Goodbye, July 4th; Hello Darwin Day!

4 Jan
solstice

by liberalmind1012

The Human Resources Director of my organization recently released our 2009 Holiday Schedule. I should mention that we have a VERY generous benefits package, including ample vacation time and ten paid holidays during the year.  The ten paid holidays include most of the usual suspects, though we have managed to avoid holidays that honor mass deaths and colonialism (I’m looking at you, Columbus Day). We also get one optional day that we can use to celebrate any holiday that has “significant religious or national importance” to us.

Though I do appreciate the days off, I find the list a little uninspiring. It’s largely because I’m not moved by very many religious or national holidays. So, I’m revising the list and coming up with my own version that roughly corresponds to the organizational calendar, 11 events in all, including the one optional holiday. You won’t find any nationalistic or religious holidays on my list. Instead, I’ll take time out this year to celebrate science, reason, and issues of global concern. This list isn’t meant to be annoyingly politically correct (though I realize it may come across as such), rather it’s my attempt to create meaningful experiences in 2009.

  • On January 19th, I’ll join my co-workers in observing Martin Luther King Day. This is a worthy one, but remember, it’s a day on, not a day off. What better way to kickstart the new year than with a day of service.
  • In February, I’ll participate in the global celebration of science and humanity known as Darwin Day, honoring the scientist who clued us in to natural selection.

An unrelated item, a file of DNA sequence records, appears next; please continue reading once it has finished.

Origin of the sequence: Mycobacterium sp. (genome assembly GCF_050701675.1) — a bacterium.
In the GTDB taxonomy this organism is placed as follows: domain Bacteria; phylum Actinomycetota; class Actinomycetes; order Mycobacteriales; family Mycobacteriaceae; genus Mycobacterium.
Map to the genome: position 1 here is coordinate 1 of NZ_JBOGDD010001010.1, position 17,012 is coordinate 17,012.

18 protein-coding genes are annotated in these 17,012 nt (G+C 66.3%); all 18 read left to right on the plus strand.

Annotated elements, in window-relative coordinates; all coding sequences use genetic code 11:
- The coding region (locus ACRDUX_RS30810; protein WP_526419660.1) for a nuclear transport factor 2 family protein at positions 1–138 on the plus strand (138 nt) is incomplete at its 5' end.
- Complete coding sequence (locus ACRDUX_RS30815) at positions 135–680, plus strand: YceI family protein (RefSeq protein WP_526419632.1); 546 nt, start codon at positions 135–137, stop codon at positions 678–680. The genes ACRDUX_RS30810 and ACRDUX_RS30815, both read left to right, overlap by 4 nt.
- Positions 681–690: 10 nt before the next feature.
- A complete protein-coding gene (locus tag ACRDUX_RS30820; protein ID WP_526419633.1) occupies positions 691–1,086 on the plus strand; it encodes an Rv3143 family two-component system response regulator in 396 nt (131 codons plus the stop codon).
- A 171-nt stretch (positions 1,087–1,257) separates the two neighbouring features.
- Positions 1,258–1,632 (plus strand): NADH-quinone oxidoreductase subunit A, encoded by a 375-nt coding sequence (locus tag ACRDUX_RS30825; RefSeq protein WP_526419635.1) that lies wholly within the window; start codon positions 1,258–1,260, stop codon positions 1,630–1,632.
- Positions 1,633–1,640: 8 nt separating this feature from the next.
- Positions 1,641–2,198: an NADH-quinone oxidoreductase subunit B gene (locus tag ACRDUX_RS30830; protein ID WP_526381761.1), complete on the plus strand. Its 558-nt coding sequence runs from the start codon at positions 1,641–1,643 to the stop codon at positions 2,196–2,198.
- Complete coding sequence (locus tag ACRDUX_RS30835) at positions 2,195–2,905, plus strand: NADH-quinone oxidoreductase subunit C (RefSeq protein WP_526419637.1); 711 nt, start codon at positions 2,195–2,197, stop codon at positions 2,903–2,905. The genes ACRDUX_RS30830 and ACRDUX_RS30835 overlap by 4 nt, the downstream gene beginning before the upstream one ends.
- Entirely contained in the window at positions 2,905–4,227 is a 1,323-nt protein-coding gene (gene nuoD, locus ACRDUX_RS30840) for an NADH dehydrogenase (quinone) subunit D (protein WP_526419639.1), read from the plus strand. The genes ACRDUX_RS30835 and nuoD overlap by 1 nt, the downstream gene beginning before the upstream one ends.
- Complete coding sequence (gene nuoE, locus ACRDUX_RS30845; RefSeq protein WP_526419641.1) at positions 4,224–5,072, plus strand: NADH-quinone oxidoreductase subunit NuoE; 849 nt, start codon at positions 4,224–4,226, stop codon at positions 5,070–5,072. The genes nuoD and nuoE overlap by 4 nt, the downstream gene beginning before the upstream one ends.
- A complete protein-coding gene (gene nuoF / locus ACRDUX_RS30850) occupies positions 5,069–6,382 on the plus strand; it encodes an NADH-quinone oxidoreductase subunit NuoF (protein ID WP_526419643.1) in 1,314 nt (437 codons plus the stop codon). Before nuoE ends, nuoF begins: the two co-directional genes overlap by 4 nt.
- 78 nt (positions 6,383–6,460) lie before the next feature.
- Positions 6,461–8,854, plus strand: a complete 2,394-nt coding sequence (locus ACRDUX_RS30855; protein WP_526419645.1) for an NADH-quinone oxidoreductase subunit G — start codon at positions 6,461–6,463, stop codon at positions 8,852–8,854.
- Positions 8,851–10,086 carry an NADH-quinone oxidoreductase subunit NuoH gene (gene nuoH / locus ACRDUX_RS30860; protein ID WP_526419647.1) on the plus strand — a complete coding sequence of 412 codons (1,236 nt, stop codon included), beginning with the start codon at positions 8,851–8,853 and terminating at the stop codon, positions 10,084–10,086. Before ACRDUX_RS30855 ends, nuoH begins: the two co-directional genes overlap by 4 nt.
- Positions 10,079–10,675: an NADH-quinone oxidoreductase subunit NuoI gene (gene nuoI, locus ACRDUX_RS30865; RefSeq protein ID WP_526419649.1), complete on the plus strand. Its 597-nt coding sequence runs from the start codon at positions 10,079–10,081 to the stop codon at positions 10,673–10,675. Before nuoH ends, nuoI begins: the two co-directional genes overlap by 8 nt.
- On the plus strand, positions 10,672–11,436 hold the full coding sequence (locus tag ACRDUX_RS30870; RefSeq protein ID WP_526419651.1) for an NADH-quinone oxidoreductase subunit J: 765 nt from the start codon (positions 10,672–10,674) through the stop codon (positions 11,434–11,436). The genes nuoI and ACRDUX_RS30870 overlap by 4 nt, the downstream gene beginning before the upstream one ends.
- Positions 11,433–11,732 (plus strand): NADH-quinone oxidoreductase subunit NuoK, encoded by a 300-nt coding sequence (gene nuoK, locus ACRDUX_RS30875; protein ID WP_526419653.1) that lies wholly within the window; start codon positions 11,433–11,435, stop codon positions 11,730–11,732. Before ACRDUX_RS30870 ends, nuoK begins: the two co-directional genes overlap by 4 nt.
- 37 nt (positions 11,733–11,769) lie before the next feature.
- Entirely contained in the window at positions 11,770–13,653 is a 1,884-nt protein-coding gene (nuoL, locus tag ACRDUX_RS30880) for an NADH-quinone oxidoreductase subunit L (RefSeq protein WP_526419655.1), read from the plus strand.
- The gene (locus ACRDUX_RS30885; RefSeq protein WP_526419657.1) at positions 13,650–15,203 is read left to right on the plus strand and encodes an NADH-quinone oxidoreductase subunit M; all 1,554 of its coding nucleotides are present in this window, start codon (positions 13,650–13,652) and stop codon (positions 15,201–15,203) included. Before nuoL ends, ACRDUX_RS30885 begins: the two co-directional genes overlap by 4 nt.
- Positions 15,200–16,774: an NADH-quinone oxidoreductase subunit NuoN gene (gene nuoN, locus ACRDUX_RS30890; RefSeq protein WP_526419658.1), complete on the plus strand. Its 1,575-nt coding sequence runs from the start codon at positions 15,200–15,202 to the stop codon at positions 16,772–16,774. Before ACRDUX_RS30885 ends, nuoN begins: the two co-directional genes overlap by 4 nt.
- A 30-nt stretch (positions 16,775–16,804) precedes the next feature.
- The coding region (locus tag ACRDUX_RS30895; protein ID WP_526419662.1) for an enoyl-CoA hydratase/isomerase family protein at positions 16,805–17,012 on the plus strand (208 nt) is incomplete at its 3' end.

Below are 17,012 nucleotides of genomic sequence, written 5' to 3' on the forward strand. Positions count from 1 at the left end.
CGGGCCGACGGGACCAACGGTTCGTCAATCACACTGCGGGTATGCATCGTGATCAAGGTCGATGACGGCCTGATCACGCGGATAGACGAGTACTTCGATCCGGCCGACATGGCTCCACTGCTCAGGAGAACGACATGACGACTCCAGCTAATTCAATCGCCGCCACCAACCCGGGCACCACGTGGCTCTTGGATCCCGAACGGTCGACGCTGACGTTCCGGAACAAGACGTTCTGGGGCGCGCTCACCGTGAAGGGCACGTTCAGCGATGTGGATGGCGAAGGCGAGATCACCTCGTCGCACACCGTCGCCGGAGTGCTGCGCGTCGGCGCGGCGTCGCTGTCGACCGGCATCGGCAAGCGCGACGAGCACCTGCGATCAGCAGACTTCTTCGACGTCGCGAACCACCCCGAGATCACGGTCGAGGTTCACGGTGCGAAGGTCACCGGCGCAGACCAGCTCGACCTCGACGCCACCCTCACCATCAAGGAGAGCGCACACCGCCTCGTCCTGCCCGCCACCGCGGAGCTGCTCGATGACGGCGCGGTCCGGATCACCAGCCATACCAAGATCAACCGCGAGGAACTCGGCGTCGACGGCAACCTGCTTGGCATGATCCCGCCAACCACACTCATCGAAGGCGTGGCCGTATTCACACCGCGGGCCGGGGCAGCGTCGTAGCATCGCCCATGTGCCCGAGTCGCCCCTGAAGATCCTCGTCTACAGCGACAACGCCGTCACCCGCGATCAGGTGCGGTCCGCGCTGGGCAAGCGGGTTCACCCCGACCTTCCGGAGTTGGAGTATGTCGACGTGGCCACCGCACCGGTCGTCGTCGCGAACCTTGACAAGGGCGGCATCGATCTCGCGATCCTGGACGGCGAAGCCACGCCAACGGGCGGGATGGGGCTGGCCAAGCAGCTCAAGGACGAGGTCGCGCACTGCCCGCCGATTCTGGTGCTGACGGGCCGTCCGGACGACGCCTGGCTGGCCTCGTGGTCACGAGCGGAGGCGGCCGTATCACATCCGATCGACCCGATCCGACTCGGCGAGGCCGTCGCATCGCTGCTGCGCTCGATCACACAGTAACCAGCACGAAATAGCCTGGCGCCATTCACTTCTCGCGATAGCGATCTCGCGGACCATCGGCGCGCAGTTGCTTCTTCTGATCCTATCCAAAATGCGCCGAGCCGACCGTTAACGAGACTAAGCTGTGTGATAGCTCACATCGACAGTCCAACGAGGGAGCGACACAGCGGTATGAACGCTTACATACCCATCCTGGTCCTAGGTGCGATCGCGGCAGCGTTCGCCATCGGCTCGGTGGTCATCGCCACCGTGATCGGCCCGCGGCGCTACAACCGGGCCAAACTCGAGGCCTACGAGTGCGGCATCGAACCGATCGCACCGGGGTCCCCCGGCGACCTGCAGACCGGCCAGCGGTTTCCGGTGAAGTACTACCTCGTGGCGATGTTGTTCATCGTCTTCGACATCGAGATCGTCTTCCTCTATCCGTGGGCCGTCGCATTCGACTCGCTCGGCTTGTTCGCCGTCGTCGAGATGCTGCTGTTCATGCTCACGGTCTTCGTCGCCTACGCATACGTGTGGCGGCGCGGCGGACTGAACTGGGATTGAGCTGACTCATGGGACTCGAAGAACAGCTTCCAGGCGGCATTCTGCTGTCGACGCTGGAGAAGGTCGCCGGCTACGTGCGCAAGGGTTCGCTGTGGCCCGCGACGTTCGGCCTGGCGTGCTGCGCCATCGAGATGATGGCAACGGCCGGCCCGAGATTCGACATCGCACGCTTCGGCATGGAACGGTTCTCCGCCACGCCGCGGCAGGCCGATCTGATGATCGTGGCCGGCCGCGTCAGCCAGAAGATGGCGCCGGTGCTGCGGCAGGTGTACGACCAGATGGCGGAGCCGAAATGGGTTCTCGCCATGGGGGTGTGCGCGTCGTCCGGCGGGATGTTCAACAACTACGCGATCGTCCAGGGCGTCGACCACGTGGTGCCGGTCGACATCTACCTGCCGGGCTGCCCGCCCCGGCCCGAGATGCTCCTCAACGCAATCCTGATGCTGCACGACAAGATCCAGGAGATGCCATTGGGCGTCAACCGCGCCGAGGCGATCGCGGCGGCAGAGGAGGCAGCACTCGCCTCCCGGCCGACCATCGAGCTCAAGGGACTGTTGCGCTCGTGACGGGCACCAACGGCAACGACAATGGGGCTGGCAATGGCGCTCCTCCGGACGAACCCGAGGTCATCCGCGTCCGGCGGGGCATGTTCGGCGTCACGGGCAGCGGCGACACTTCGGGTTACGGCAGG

• Hat tip to all my girls and especially to my mom in March. I’ll do an International Women’s Day/Mother’s Day combo. IWD is an annual celebration of the social, economic, and political achievements made by women. You know what Mother’s Day is (and it’s celebrated in March or April, not May, in England where I was born).
  • Hold the mail. Close the banks. The earth cannot wait. Earth Day should be every day, of course, but I’ll try to use this day to do something out of the ordinary. Not sure yet whether I’ll celebrate at the March equinox or on April 22, but either way, this day will be about more than just recycling.
  • I’m skipping the United States’ Independence Day, but I will celebrate my own independence day of sorts. For the past 10 years I’ve made myself a cake on April 2, to commemorate the day I decided to leave school and “figure things out.” I eventually went back to school, and I still haven’t figured things out, but it was a brave, cake-worthy decision that I’d like to remember.
  • Honestly, I find Memorial Day to be a tough one. While I’d like to honor those who have died for a cause they believed in, this year I’ll opt to celebrate the National Day of Reason (held annually in the United States on the first Thursday in May) instead. The National Day of Reason was initiated as a secular response to the federally-sponsored National Day of Prayer. Fortunately, I think reason is a better antidote to war than prayer anyway.
  • In June I’ll take a day to revel in the human understanding of the cosmos by celebrating the summer solstice! Don’t forget: the tilt of the earth’s axis + the fact that the earth orbits our sun once every ~365 solar days = seasons!
  • I’ll keep the gratitude and the harvest, but lose the mythology (was it really a friendly dinner?) and perhaps the turkey (do we really have to glorify their ritualized slaughter?) on Thanksgiving. That’s two days for gratitude, mind you (out of 365).
  • In December I’ll be celebrating International Human Rights Day and the Winter Solstice instead of you-know-what.

I’ll put up some ideas for celebrating each of these events as they approach.

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